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By 22 February 2023No Comments

In this article, our colleague Simge Ayse Pala LLB will mention all details regarding the new supply chain legislation in Germany.

On June 11, 2021, the German Bundestag approved the German Supply Chain Compliance Act (Lieferkettensorgfaltsgesetz) (“Act”), which affects not only German companies but also their suppliers in foreign countries. Effective January 1, 2023, the main focus of the Act is the prevention of violations of human rights and environmental law. While the Act imposes various obligations directly on German companies, it also affects domestic and foreign companies in the supply chain of liable German entities. This law post article examines the obligations of German companies and the effects of the Act on foreign entities. 

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As of January 1, 2023, the Act applies to all companies with headquarters, main branches, or legal seats in Germany and at least 3,000 employees. As of 2024, the minimum number of employees will be reduced to 1,000, thereby expanding the scope of the Act to cover more companies. According to calculations, the Act will apply to approximately 900 companies as of January 1, 2023, and 4,800 companies as of January 1, 2024.

The Law also covers the supply chain of the above-mentioned obliged companies. The supply chain under the Law basically includes (i) the activities of an enterprise in its business area, (ii) the activities of direct suppliers, and (iii) the activities of indirect suppliers. “Business area” within the scope of the Law covers all activities of an entity to achieve its business objectives. The term “business area” should be analyzed on a case-by-case basis, as the circumstances may differ in each individual case (e.g., a German parent company may be considered to be within the scope of the “business area” if it has a decisive influence over a foreign subsidiary). Furthermore, other actors in the supply chain (e.g. subsidiaries of subsidiaries) should also be carefully assessed within the framework of the Law.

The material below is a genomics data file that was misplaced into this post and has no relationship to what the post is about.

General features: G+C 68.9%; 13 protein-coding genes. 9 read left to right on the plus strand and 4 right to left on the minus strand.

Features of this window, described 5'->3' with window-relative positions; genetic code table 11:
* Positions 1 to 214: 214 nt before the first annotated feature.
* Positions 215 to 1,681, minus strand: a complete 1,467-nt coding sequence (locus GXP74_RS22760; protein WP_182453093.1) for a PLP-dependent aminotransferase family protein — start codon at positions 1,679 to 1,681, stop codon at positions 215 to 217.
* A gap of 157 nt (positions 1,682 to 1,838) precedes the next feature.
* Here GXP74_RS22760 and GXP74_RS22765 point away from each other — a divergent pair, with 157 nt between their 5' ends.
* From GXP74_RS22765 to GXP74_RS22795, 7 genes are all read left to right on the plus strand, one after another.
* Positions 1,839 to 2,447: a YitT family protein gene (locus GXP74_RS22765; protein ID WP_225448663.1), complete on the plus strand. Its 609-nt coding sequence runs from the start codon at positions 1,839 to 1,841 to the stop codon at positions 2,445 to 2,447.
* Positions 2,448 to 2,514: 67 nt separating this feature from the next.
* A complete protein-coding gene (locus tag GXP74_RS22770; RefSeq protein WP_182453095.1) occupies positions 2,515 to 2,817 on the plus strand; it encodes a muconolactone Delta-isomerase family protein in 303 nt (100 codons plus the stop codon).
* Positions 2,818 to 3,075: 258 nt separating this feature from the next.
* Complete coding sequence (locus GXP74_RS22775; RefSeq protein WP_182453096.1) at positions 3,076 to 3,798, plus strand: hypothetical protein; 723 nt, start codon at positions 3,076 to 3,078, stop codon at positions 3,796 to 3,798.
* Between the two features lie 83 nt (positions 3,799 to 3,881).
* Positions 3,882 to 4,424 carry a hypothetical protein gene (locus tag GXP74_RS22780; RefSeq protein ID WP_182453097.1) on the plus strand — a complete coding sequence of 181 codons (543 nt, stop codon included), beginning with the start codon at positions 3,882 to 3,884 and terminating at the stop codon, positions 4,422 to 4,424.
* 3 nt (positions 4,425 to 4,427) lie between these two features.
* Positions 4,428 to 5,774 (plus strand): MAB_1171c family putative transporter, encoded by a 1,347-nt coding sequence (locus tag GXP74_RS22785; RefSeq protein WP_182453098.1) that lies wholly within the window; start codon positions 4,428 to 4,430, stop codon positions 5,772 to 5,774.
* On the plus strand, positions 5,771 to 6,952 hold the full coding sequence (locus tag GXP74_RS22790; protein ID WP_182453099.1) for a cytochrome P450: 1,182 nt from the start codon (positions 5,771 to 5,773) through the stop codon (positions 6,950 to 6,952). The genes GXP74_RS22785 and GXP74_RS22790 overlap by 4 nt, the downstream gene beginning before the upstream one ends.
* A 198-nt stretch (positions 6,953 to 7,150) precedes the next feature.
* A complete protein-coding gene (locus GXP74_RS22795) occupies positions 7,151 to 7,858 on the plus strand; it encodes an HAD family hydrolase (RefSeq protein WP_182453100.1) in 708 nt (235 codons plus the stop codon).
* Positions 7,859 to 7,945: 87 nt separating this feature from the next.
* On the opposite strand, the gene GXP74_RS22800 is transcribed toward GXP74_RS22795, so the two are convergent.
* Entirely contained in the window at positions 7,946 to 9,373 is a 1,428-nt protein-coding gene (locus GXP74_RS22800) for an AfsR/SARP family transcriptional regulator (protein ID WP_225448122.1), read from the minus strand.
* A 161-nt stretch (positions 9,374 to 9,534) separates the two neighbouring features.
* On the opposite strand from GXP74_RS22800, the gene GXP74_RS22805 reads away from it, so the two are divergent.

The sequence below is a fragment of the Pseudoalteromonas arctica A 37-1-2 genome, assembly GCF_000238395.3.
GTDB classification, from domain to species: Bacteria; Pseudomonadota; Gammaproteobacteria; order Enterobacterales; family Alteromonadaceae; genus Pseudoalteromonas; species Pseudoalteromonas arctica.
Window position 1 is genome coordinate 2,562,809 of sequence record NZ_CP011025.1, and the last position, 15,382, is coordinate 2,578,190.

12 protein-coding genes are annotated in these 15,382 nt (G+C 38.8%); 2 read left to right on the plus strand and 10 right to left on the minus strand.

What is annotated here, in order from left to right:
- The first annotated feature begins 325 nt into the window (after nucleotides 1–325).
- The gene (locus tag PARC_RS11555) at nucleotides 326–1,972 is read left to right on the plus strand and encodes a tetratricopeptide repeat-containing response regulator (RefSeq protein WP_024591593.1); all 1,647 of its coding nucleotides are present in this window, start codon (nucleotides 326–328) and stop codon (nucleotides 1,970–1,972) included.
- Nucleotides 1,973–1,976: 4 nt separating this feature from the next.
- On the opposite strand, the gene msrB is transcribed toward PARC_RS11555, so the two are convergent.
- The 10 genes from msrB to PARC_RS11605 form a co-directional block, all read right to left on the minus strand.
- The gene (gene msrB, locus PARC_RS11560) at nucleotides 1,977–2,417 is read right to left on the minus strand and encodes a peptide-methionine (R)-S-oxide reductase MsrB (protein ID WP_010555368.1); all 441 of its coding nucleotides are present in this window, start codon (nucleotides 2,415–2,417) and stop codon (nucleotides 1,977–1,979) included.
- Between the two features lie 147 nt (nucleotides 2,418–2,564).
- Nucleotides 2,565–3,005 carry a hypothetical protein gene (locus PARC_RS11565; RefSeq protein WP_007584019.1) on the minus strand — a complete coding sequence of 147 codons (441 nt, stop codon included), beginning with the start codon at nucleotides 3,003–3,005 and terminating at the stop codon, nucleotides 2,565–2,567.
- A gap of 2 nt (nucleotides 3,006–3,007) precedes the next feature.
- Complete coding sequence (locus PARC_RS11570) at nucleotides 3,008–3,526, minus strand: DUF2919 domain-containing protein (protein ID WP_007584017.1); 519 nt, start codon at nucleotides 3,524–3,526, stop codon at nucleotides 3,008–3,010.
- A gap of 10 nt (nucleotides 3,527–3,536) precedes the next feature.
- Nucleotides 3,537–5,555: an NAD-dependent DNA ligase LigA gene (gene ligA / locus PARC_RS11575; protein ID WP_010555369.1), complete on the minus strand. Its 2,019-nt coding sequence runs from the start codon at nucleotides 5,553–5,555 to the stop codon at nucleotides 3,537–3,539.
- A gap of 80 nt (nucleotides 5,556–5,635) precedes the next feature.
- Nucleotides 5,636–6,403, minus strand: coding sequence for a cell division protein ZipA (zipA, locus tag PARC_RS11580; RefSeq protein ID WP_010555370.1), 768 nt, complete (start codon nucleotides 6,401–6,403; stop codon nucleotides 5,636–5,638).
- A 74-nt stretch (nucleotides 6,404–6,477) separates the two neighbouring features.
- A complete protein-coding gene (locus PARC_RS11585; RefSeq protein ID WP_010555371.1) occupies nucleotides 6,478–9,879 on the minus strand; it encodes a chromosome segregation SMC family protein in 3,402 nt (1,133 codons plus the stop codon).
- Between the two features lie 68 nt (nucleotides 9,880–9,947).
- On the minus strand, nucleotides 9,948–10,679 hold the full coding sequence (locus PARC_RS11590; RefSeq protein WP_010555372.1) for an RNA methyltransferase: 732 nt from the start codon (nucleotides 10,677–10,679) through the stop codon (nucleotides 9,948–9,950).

Under the Law, a “direct supplier” is a party to a contract for the supply of goods or services whose supply is necessary for the production of the enterprise’s product or the provision and use of the relevant service. An “indirect supplier” under the Law is any entity that is not a direct supplier and whose supply is required for the production of the undertaking’s product or the provision and use of the relevant service. It should also be noted that the Law provides that an indirect supplier may be deemed to be a direct supplier if the obligees attempt to circumvent the duty of care.

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The main obligations that companies under the Law must fulfill can be summarized as fulfilling their duty of care to identify, prevent or minimize risks that may cause human rights violations and harm to the environment.
[3] In this context, obligated companies show due diligence to the human rights and environmental obligations specified in the Law within their supply chains.
Section 3 of the Law imposes the following care obligations.

• Establishment of a risk management system,
• Identification of responsible person(s) within the company,
• Conducting regular risk analyses,
• Institutional policy formulation,
• Taking preventive actions within its own field of activity and, to the extent appropriate, with respect to direct suppliers,
• Taking corrective actions,